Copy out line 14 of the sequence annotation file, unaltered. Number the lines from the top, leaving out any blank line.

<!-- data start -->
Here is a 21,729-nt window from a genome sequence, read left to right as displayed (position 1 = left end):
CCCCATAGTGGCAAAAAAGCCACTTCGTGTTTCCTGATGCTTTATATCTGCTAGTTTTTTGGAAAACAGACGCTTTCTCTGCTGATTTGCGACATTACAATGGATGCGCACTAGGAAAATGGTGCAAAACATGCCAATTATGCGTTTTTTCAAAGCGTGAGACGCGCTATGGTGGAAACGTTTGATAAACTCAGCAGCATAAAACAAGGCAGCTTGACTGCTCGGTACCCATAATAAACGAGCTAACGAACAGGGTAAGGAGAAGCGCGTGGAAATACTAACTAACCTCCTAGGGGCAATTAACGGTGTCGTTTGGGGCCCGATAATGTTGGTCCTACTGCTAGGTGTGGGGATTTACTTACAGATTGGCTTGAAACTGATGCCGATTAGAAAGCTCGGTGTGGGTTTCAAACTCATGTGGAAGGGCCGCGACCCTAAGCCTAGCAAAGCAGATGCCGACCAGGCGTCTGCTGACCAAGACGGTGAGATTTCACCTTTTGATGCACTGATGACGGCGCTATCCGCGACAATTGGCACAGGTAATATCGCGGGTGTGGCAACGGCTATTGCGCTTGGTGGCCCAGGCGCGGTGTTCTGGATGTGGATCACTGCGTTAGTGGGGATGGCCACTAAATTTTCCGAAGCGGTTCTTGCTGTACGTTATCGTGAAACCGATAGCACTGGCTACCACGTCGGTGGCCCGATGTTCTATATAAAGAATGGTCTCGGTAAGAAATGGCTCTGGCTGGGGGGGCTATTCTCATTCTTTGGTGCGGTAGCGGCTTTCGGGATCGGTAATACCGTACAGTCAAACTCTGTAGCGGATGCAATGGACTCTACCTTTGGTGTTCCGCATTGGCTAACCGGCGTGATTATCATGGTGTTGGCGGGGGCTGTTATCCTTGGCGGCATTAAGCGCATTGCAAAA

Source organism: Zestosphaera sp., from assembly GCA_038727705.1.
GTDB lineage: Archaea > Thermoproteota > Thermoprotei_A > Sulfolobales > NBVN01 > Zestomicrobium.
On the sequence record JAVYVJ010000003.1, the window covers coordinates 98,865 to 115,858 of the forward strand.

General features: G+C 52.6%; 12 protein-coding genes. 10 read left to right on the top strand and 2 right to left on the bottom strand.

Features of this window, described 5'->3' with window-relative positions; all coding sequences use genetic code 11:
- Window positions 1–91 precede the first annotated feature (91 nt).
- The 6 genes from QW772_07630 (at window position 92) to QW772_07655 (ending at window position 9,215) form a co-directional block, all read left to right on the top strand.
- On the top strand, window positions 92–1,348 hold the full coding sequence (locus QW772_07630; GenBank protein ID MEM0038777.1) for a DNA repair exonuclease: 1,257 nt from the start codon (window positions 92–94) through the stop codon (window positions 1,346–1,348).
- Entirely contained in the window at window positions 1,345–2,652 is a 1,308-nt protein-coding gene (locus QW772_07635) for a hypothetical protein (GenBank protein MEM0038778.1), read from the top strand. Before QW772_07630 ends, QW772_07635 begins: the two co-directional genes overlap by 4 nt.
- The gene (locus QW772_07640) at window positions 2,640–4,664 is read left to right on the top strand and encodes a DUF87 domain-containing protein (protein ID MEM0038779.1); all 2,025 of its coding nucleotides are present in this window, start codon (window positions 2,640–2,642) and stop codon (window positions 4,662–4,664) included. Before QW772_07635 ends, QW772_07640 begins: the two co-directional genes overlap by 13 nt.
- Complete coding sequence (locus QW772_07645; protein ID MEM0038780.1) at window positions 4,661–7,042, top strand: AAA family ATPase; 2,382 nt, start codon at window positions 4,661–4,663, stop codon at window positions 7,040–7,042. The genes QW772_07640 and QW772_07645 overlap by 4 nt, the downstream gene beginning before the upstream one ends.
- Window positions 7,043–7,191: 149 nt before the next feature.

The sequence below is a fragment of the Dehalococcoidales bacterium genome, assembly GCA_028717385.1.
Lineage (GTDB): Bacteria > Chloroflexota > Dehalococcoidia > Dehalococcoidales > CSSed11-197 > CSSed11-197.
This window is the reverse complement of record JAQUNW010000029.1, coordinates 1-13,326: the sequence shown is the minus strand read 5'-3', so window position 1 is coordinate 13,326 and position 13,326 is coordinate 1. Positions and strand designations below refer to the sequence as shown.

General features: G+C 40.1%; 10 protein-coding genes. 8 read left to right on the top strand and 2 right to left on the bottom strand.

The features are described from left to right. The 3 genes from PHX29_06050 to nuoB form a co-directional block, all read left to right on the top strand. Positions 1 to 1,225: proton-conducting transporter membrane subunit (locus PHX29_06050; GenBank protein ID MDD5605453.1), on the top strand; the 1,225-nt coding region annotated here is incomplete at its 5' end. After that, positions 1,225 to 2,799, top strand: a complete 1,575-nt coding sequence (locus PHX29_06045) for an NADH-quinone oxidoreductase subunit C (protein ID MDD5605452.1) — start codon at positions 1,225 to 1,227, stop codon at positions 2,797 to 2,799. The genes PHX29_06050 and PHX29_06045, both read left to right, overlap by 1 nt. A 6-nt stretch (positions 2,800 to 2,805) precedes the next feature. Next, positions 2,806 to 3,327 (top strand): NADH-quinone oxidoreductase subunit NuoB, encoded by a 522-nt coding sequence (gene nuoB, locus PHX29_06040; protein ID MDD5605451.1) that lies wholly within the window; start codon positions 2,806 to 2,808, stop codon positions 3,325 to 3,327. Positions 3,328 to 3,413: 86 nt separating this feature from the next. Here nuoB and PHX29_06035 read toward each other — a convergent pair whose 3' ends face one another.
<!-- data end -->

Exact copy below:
- Window positions 7,043–7,191: 149 nt before the next feature.